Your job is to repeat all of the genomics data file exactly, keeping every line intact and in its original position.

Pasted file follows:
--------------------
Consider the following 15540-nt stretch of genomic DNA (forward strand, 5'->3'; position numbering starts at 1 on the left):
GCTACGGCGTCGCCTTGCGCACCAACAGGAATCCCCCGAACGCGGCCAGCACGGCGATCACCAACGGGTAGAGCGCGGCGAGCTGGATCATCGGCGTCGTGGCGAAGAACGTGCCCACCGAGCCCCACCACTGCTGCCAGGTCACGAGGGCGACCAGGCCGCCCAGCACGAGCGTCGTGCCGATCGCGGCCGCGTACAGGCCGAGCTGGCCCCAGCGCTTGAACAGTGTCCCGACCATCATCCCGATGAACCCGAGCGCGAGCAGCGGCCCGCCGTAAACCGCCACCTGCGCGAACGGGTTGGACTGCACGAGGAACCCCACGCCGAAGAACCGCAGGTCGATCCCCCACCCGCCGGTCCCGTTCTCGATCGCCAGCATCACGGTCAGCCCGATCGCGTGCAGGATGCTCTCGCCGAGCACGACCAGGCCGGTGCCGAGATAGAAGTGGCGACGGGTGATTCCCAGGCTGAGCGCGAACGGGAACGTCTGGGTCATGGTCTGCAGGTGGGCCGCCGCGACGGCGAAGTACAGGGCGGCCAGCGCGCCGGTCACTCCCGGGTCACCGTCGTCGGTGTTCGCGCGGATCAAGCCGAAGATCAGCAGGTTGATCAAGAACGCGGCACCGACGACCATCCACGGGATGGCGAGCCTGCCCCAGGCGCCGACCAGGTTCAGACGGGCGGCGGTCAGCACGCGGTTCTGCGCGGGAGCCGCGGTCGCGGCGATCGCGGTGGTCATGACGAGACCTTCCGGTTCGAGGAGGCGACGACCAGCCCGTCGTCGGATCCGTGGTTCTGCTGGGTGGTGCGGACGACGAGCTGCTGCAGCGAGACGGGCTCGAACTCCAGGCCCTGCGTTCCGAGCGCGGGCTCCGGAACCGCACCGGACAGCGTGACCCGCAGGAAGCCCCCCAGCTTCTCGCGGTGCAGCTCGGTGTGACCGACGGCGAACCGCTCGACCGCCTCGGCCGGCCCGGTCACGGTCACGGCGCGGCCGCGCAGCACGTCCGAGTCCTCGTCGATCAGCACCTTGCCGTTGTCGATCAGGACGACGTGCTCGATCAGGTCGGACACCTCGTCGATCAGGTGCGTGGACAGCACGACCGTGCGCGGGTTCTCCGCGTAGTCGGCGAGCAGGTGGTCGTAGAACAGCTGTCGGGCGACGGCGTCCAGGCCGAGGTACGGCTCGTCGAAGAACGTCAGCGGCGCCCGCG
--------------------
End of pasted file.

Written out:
Consider the following 15540-nt stretch of genomic DNA (forward strand, 5'->3'; position numbering starts at 1 on the left):
GCTACGGCGTCGCCTTGCGCACCAACAGGAATCCCCCGAACGCGGCCAGCACGGCGATCACCAACGGGTAGAGCGCGGCGAGCTGGATCATCGGCGTCGTGGCGAAGAACGTGCCCACCGAGCCCCACCACTGCTGCCAGGTCACGAGGGCGACCAGGCCGCCCAGCACGAGCGTCGTGCCGATCGCGGCCGCGTACAGGCCGAGCTGGCCCCAGCGCTTGAACAGTGTCCCGACCATCATCCCGATGAACCCGAGCGCGAGCAGCGGCCCGCCGTAAACCGCCACCTGCGCGAACGGGTTGGACTGCACGAGGAACCCCACGCCGAAGAACCGCAGGTCGATCCCCCACCCGCCGGTCCCGTTCTCGATCGCCAGCATCACGGTCAGCCCGATCGCGTGCAGGATGCTCTCGCCGAGCACGACCAGGCCGGTGCCGAGATAGAAGTGGCGACGGGTGATTCCCAGGCTGAGCGCGAACGGGAACGTCTGGGTCATGGTCTGCAGGTGGGCCGCCGCGACGGCGAAGTACAGGGCGGCCAGCGCGCCGGTCACTCCCGGGTCACCGTCGTCGGTGTTCGCGCGGATCAAGCCGAAGATCAGCAGGTTGATCAAGAACGCGGCACCGACGACCATCCACGGGATGGCGAGCCTGCCCCAGGCGCCGACCAGGTTCAGACGGGCGGCGGTCAGCACGCGGTTCTGCGCGGGAGCCGCGGTCGCGGCGATCGCGGTGGTCATGACGAGACCTTCCGGTTCGAGGAGGCGACGACCAGCCCGTCGTCGGATCCGTGGTTCTGCTGGGTGGTGCGGACGACGAGCTGCTGCAGCGAGACGGGCTCGAACTCCAGGCCCTGCGTTCCGAGCGCGGGCTCCGGAACCGCACCGGACAGCGTGACCCGCAGGAAGCCCCCCAGCTTCTCGCGGTGCAGCTCGGTGTGACCGACGGCGAACCGCTCGACCGCCTCGGCCGGCCCGGTCACGGTCACGGCGCGGCCGCGCAGCACGTCCGAGTCCTCGTCGATCAGCACCTTGCCGTTGTCGATCAGGACGACGTGCTCGATCAGGTCGGACACCTCGTCGATCAGGTGCGTGGACAGCACGACCGTGCGCGGGTTCTCCGCGTAGTCGGCGAGCAGGTGGTCGTAGAACAGCTGTCGGGCGACGGCGTCCAGGCCGAGGTACGGCTCGTCGAAGAACGTCAGCGGCGCCCGCG